BWW Reviews: Amping Up the Torchiness at Toby’s Baltimore: ALWAYS ... PATSY CLINE

By: Jul. 03, 2010
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In the theater world, dinner theater is a distinct genre; the audiences are different, the object of the exercise is not to be challenging or unexpected, and there are seldom any highbrow pretensions. Blue-hairs outnumber tattoos probably two-to-one in the crowd. Given these parameters, the question a critic has to address is simple: Does the show provide a wonderful time? Toby's Baltimore Dinner Theatre aces that one with its current production of Always ... Patsy Cline by Ted Swindley, first produced 1993, and constantly revived.

Fundamentally, the show is a revue of songs associated with country/crossover star Patsy Cline, built around a recreated Cline live performance. Inevitably, the enterprise rests almost completely on the shoulders of the actress and singer who personates Cline. With Tiffany Walker Porta in the title role, the show is secure. I never had the good fortune to attend a live performance by the real Patsy Cline, who died in a 1963 plane crash, and I know her voice only from her records, which probably lacked the spontaneity of Cline's live work. But comparing Porta's channeling of Cline to the records, which were heavily produced and dynamically restrained in the style of those times, Porta's performance is more exciting. Porta's contralto is naturally more expressive, nasal and torchy, somewhere slightly off Cline's center in the direction of Edith Piaf. It's just a great voice for delivering Cline's songs in knockout style.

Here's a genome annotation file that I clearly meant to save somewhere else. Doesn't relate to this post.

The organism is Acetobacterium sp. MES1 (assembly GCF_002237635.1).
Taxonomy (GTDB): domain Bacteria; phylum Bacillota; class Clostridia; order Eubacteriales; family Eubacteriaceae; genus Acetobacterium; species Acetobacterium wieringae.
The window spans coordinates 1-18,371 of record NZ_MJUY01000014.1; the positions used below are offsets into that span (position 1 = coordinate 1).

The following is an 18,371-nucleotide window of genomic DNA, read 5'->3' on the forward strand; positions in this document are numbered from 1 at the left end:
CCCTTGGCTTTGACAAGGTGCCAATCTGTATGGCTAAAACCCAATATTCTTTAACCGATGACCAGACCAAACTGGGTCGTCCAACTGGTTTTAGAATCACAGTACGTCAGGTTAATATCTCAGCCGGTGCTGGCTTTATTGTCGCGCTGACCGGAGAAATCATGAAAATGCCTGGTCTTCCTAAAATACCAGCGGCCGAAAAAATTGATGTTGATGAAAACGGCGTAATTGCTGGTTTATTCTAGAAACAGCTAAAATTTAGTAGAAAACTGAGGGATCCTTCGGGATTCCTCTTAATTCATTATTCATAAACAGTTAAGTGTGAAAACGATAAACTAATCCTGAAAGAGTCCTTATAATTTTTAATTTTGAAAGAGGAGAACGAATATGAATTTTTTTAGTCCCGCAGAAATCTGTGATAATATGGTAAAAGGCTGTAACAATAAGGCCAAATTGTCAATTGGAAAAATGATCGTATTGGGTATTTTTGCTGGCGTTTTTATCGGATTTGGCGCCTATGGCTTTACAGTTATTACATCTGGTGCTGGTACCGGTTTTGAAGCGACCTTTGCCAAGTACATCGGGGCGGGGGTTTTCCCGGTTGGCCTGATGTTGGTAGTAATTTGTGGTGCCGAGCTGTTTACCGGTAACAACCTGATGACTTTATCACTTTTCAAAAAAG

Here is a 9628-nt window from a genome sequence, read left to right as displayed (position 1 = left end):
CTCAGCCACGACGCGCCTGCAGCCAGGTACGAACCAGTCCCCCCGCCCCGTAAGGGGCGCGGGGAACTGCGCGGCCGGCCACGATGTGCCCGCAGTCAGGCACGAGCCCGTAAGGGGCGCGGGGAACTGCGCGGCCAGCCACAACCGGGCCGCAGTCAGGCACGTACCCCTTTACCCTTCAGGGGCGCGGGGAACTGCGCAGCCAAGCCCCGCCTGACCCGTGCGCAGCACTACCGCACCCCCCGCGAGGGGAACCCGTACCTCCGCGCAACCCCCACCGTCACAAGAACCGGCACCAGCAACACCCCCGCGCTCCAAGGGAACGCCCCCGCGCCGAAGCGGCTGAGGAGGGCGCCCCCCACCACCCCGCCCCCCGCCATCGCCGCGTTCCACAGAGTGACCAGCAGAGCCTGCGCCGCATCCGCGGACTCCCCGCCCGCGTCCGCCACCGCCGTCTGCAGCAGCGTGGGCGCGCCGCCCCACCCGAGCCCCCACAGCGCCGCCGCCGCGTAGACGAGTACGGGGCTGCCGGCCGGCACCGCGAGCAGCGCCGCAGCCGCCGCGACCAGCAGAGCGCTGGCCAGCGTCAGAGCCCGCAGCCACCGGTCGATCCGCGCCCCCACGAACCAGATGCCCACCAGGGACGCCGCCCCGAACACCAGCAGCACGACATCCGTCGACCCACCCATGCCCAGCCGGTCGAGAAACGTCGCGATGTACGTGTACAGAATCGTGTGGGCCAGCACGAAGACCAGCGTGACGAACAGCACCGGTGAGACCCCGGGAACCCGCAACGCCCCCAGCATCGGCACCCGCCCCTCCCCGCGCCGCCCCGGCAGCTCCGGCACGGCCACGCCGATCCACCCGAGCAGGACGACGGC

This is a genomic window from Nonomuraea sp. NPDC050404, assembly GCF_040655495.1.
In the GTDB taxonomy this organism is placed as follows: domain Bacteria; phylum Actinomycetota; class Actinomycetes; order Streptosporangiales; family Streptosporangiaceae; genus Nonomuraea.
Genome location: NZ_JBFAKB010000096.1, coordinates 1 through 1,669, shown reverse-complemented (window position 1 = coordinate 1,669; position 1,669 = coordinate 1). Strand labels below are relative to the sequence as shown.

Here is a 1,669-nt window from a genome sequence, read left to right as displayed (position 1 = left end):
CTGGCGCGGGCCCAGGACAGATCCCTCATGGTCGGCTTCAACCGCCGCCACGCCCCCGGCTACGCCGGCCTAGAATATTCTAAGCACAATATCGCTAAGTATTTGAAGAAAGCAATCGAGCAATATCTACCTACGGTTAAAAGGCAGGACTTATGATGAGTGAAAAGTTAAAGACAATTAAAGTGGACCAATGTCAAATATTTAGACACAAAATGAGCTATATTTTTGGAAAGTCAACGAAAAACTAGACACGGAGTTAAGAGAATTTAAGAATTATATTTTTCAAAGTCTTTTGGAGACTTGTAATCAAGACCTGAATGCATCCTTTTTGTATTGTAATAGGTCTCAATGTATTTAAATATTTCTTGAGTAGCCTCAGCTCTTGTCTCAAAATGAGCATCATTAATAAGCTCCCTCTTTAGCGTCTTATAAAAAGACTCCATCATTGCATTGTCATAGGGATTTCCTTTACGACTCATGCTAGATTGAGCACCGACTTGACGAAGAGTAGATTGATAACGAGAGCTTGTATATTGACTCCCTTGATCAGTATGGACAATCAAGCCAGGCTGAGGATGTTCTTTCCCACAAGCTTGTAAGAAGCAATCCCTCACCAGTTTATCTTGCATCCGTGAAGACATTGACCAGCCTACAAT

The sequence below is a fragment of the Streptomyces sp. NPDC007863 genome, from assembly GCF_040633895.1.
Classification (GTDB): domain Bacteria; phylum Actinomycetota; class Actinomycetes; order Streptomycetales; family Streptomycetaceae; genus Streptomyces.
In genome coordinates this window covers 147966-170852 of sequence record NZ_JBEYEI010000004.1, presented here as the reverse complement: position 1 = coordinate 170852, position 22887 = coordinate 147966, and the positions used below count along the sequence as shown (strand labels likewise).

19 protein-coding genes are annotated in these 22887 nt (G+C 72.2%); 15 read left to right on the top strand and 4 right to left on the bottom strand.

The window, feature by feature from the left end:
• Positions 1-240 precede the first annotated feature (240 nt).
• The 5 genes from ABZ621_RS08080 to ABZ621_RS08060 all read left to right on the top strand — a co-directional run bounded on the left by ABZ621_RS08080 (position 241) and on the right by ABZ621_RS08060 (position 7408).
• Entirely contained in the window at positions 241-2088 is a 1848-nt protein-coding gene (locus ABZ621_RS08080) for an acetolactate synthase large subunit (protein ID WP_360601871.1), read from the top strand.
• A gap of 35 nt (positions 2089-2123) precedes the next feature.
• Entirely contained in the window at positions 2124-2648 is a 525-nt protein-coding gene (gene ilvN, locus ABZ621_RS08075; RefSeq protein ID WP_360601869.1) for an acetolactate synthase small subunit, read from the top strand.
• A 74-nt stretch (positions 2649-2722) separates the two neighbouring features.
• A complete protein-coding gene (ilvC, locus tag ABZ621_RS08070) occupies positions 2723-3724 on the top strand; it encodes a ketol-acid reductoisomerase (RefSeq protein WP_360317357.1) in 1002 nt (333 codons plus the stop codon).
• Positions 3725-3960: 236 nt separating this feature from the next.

And knockouts abound. I was particularly struck with "Your Cheating Heart" and "Three Cigarettes in an Ashtray," archetypal broken-heart ballads. But with two dozen numbers, ranging from novelty songs to rockers to hymns, the show sent me away with a heightened sense of Cline's range, and the promise that was lost when Cline left us at age 30.

The performance that is recreated, and which provides a loose dramatic frame for the revue, was a 1961 Houston date on which Cline's path crossed with that of an ardent fan, Louise Seger. Apparently they met before the show, bonded, and spent the night after the show at Seger's house. Later they corresponded frequently until Cline's untimely death. The character of Louise, portrayed here with gumption and lots of country twang by Lynne R. Sigler, gives the drama, such as it is, some breathing room, rescuing it from the claustrophobia that sometimes envelops one-woman (and one-man) shows. There's nothing complicated or conflicted about the relationship; Louise, despite her Everywoman life, is spiritually Cline's double, a point emphasized by the way the show gives her a couple of opportunities to take the mike from Cline and sing Cline's own songs. Their dramatic arc is simply a matter of convergence of kindred spirits, the high point of which is literally a pajama party at which the heroines dish about kids and troubles with menfolk. Challenging it is not, but it makes for a pleasurable evening, the dinner theater prime directive.

The remainder of the production is competently done. The seven-piece band swings, the backing trio of female singers (who also mime all the other roles) warble delightfully, the sets look sharp. My one cavil would be with the costumes; they are dowdy and unflattering. After Mad Men has reminded us all how wonderfully people of that era could dress, and in a show intended to glamorize the depicted times, these depressing duds let a little of the air out of the tires. But only a little.

Veteran Toby's director Daniel L. McDonald shows a sure touch throughout. From his pre-show warmup dialogue with the groundlings at their tables, it is obvious he knows his audience, and they know him. And he delivers what they like.

You'll like it too.


Always ... Patsy Cline, by Ted Swindley, June 12 - July 25, Toby's Baltimore Dinner Theatre, The Best Western Hotel & Conference Center, 5625 O'Donnell Street, Baltimore, MD 21224. , 410-649-1660. Tickets $48.50 - $54.00. Doors open for dinner two hours before performance.



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